Categories: HomeschoolingPlanningpre-tripTraveling with Ana

A Little Planning… Vaccines, Homeschool and Final Preparations (Oh, My)

My lack of culinary skills mentioned last week mean that the daily lunch I serve to Ana is, well, simple. Today we snacked on basic sandwiches and veggies while discussing the list of tasks at hand before we leave for Thailand. As I vocally dream of the curries and delicious Thai flavors I’ve missed these past few months, it’s actually sinking in for her that in just three short weeks, instead of lunch at our kitchen table, she will sit down to a plate of white rice and flavorful veggies while no doubt discussing the many differences she sees between Thailand and Florida.

Thai massaman curry with brown rice from Pun Pun Organic in Chiang Mai, Thailand.

We are now down to the wire and as I scurry around ensuring everything is in order, I thought I’d share some of the resources, steps and obstacles on our pre-travel list!

Vaccinations for Traveling Kids

Ana dreaded this part and admitted her fear of needles is one of the reasons I got a lot of attitude from her last week. But, it had to happen in my opinion—I just wasn’t comfortable leaving the United States without all of her vaccines and immunizations up-to-date. Now that we’re a part of the homeschooling community, vaccines are one of those huge, controversial issues and man, there is some heated debate. But, suffice to say that, though I understand both sides, she’s 11 years old and I feel like her body and mind can handle the vaccines far better than the alternative…which would be coming down with typhoid fever, meningitis, hepatitis, etc.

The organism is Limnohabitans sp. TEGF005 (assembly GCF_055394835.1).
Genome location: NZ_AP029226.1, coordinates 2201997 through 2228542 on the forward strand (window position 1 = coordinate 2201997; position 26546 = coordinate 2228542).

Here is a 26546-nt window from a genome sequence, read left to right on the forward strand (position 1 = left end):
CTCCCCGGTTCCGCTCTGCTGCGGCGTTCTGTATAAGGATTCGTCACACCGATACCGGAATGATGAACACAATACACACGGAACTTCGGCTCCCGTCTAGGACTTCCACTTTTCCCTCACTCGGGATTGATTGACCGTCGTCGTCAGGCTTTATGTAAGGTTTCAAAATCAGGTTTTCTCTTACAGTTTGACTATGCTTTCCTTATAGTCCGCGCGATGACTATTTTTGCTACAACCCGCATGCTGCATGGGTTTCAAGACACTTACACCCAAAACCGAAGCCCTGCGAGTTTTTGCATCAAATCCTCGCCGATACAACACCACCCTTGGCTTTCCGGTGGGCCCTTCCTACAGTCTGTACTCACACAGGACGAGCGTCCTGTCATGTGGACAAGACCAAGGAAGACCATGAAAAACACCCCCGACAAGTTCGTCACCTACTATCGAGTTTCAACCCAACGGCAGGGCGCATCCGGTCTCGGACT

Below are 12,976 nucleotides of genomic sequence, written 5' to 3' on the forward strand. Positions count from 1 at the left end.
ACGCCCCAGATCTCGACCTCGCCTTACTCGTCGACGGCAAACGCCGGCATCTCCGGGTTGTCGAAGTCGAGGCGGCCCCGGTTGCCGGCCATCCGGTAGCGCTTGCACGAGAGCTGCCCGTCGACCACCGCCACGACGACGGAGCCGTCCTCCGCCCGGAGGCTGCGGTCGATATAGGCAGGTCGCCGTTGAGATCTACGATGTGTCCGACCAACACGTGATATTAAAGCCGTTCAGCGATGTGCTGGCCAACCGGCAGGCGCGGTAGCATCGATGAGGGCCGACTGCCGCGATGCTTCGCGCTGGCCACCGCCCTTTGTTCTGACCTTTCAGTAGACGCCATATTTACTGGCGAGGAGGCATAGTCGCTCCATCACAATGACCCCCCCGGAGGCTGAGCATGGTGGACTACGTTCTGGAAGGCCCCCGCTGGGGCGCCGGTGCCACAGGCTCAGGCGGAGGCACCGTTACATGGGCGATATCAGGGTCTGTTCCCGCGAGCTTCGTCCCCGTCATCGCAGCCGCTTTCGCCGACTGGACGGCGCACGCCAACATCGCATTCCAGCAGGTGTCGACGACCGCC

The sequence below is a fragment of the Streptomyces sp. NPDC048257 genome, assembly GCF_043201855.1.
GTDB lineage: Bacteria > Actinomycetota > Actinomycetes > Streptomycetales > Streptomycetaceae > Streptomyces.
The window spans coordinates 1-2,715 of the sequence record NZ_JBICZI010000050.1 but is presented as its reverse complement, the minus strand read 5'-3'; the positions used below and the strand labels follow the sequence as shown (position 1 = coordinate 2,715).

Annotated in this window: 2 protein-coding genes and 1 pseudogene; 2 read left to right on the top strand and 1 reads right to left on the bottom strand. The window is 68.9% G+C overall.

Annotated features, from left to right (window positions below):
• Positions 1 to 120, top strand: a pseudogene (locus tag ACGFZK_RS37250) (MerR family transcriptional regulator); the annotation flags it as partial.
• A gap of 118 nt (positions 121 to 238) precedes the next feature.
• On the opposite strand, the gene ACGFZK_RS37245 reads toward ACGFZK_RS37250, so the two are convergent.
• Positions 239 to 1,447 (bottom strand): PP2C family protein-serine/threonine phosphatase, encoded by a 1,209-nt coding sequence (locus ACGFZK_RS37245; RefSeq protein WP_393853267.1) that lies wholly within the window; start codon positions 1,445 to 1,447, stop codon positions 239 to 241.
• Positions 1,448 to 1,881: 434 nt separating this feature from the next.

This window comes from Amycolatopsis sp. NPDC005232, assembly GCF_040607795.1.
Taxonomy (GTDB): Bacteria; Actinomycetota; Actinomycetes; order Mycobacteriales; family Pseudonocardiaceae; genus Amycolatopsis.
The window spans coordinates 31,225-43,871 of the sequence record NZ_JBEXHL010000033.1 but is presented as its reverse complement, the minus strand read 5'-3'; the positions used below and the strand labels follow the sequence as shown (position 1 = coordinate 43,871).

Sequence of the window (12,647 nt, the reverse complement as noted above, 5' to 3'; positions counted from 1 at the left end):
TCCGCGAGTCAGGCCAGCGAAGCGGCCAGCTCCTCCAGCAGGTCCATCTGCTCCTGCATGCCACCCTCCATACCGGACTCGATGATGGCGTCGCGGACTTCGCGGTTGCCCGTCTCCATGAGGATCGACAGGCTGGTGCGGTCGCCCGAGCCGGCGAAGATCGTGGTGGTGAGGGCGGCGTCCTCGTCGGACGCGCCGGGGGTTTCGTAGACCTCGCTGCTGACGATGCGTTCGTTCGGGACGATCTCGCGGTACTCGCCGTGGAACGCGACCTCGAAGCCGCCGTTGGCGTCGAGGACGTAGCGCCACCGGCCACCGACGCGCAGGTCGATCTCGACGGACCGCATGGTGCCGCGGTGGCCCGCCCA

We used information on Center for Disease Control’s website to determine the shots necessary for Asia (they have every possible country listed!) and perused the CDC’s child vaccination pages specifically. Armed with a list of possibilities and her shot records we went to the local health department because her pediatrician does not carry some of the more exotic vaccines (namely, typhoid). She now has these five vaccines (all of which I also have):

  • Hepatitis A
  • Typhoid (the shot, not oral)
  • Tetanus booster
  • Chicken pox (again)
  • Meningitis

We used the traditional US schedule throughout childhood for her vaccinations, so the tetanus and chicken pox were boosters on the previous vaccines, while Hep A, meningitis and typhoid are specifically for our Asia travels. The only common travel shot she doesn’t have at this point is Yellow Fever since we are not traveling to Africa or South America. For comparison, right before I left on my solo round the world travels back in 2008 I received: Hepatitis A, oral typhoid, yellow fever, and a tetanus booster (because meningitis is required at university and I actually had chicken pox as a child). The only two “Asia” vaccines neither of us have are: rabies and Japanese encephalitis because they are not recommended for our trip.

So, although her arm is sufficiently sore, she now has every possible vaccination for traveling through Asia!